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13 Jul 2023

How might AI drive crypto innovation?

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This article is not intended to be financial, investment or trading advice. This article is for information and solely for education purposes. It does not protect against any financial loss, risk or fraud.

Written by Lydia Rose Pallot

Topical ideas surrounding Artificial General Intelligence (AGI), including the vision that machines will be smarter than humans, have been the plot for sci-fi fictions for over a century. But, if we investigate predictions for the future, this is no longer fiction but reality.By 2029, machine intelligence is forecast to break out of specific tasks and into general intelligence. It is important to understand that these machines will be smarter than humans. By 2049, AI is expected to be at least one billion times more intelligent at all things compared to the smartest human. 

Mo Gawdat, former Chief Business Officer of Google X, made a comparison of this intellectual gap in his book Scary Smart, by relating it to the intelligence of a fly in comparison to Einstein.This scenario, where humans become the fly in relation to machines, is hard to comprehend when we’ve long been ‘top of the food chain’. But, once we factor in machine intelligence superseding human intelligence, where would that place us?

There’s a huge array of questions surrounding AGI, the impact it’ll inevitably have on our everyday lives, our jobs, and the extent to which this innovation is accelerating. So, let’s first look at the current context in terms of growth, and then assess directly in relation to how it could impact the crypto space.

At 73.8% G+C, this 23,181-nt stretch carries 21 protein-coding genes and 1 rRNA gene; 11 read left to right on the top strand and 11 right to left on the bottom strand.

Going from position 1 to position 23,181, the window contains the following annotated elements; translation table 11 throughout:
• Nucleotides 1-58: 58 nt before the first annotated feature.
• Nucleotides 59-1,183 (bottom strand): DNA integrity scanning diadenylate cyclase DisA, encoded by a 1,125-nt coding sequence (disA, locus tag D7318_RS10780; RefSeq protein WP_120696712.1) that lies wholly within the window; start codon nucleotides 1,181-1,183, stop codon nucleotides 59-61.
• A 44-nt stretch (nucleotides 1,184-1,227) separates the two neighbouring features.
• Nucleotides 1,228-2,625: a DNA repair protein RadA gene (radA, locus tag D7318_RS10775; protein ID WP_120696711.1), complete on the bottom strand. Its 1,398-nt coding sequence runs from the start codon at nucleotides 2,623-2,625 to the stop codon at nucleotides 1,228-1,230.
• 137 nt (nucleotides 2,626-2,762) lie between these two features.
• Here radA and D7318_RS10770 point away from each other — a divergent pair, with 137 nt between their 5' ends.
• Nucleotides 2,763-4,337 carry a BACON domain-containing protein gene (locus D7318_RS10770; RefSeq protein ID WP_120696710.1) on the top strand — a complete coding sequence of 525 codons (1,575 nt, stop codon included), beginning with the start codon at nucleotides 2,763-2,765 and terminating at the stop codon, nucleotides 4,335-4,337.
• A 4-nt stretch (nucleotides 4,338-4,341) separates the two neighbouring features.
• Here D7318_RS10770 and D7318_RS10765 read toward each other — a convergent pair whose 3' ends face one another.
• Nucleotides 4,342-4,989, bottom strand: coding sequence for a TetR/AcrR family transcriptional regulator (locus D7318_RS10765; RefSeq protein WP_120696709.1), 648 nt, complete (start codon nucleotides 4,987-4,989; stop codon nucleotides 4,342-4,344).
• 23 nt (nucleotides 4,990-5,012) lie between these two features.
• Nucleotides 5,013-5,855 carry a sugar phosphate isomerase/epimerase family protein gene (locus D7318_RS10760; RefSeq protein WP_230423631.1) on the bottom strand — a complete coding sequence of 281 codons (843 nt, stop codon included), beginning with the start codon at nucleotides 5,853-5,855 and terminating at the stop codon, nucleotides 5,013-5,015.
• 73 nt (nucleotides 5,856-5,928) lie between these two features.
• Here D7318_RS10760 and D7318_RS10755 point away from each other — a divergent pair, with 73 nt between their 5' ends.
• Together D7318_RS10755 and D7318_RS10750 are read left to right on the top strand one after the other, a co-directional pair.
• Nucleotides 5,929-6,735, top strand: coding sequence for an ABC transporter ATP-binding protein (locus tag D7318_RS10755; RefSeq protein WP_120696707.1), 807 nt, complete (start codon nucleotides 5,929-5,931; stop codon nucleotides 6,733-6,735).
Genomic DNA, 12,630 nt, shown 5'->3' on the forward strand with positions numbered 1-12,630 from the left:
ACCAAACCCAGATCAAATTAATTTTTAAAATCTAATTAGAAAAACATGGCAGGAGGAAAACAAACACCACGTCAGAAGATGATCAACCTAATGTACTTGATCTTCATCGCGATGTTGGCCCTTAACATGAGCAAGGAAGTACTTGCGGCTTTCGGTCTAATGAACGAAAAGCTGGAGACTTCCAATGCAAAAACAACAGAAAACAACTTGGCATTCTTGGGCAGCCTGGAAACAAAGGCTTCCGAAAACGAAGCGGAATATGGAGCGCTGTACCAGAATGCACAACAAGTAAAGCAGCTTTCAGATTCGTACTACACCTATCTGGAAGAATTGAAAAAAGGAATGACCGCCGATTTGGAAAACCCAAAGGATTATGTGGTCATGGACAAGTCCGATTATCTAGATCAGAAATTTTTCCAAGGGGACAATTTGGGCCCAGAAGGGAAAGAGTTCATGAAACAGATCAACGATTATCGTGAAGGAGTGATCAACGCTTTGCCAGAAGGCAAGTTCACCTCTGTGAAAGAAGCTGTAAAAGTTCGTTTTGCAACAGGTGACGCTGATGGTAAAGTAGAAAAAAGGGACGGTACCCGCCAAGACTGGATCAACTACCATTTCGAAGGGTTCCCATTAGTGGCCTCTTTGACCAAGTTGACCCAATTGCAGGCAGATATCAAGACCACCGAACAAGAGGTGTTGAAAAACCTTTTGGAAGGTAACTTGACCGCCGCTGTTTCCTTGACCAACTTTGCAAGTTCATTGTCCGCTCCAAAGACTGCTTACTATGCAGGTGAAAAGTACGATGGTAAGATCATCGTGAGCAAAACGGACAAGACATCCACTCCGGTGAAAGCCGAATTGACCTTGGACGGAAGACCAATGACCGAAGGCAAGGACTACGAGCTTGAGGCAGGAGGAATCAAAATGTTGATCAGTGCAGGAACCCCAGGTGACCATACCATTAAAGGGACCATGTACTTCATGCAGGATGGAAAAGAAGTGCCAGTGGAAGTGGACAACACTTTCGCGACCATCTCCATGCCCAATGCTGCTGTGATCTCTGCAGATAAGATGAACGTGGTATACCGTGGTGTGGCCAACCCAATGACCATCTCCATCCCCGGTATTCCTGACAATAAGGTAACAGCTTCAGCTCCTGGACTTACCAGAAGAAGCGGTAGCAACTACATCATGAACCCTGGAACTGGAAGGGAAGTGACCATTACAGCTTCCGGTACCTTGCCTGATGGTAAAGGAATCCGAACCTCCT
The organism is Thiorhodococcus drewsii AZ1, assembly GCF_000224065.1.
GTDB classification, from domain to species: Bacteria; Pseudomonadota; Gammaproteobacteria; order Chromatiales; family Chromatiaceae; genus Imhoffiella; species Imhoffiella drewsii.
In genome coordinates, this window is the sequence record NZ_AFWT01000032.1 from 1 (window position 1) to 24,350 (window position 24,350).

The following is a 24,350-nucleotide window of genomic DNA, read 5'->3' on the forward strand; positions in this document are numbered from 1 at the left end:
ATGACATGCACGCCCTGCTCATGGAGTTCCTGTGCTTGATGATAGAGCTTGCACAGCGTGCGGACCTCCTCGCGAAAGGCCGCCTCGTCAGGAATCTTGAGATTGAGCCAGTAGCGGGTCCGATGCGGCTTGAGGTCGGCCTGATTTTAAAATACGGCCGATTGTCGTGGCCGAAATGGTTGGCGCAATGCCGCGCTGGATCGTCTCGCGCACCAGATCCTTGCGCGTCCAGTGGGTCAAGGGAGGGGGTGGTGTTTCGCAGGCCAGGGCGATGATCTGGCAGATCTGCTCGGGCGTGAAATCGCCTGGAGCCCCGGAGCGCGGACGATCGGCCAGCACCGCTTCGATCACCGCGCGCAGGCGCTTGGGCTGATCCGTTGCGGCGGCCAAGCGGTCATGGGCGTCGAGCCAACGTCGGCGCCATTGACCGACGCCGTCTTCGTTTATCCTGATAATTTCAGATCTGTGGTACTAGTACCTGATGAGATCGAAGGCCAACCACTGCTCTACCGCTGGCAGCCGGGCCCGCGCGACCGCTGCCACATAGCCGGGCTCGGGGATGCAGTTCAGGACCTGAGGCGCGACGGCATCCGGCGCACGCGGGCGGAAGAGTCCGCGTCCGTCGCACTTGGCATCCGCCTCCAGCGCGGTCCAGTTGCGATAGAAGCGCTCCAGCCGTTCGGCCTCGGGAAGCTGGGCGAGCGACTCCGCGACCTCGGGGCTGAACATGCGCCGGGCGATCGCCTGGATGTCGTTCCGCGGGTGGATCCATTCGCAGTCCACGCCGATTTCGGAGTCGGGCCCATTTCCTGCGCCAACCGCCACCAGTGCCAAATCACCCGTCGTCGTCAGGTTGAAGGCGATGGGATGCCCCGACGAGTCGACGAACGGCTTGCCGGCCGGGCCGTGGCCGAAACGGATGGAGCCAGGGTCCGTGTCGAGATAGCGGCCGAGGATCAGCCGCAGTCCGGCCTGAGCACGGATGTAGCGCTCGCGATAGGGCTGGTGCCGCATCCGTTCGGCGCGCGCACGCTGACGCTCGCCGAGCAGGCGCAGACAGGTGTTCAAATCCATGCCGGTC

AGI. Slowly, then suddenly. 

For some, AGI is a topic that has become more mainstream since the late 1990’s. However, AI has been a topic discussed amongst scientists dating back to 1950. Mathematician Alan Turing, famous for his role in cracking intercepted encrypted German messages in World War II, published a paper in 1950, Computing Machinery and Intelligence, where he introduced the now-famous Turing Test. Put simply, the Turing Test involved a natural language conversation between an evaluator, a human, and a machine. The machine was designed to generate a human style response. If the evaluator could not decipher between the human or machine response, the machine was deemed as having passed the test.

Shortly after, in 1956, a summer research project was held at Dartmouth College in the US, bringing together computer scientists who attempted to create early examples of AI.  When I reference these dates, an easy mistake to make is to assume that because of the 67-year gap between 1956 and the present day (2023), the growth trajectory is slow and we’re another 30 years off AI becoming more mainstream. This couldn’t be more wrong. As with any technological innovation, AI needed funding to progress in the early development stages. 1973 was considered the first ‘AI winter’, where funding was pulled from various AI projects as the Middle Eastern oil crisis sent many economies into financial difficulty. Another AI winter occurred in 1987, triggered by another economic crisis. A turning point for AI came in 2009, when Google published a whitepaper introducing the concept of Deep Learning. 

To summarise, the paper detailed an experiment where a machine was asked to ‘watch’ YouTube videos and observe patterns. No specific pattern for observation was requested;, the machine was left to its own devices. The first pattern it noticed was cats – clearly there’s a lot of cat content on the internet (which I fully support, cats are great). Once it had identified the features of a cat, it could easily find any video featuring a cat. Considering the vast number of videos on YouTube, for reference of scale we’re talking hundreds of millions, this is no small task. 

Why this became a turning point is because shortly after having identified the cats, the machine applied the same approach to find words, foods, people, and endless other category types.

These neural networks are built through Deep Learning. 

Following the breakthrough, AGI has accelerated in terms of both funding and progress. This growth is moving exponentially, as represented by the graph below.

graph showing the growth of AI systems overtime

Blockchain and AI 

With the understanding that AI and crypto aren’t mutually exclusive, we can look at how blockchain-based services are employing artificial intelligence and machine learning. 

Operational efficiency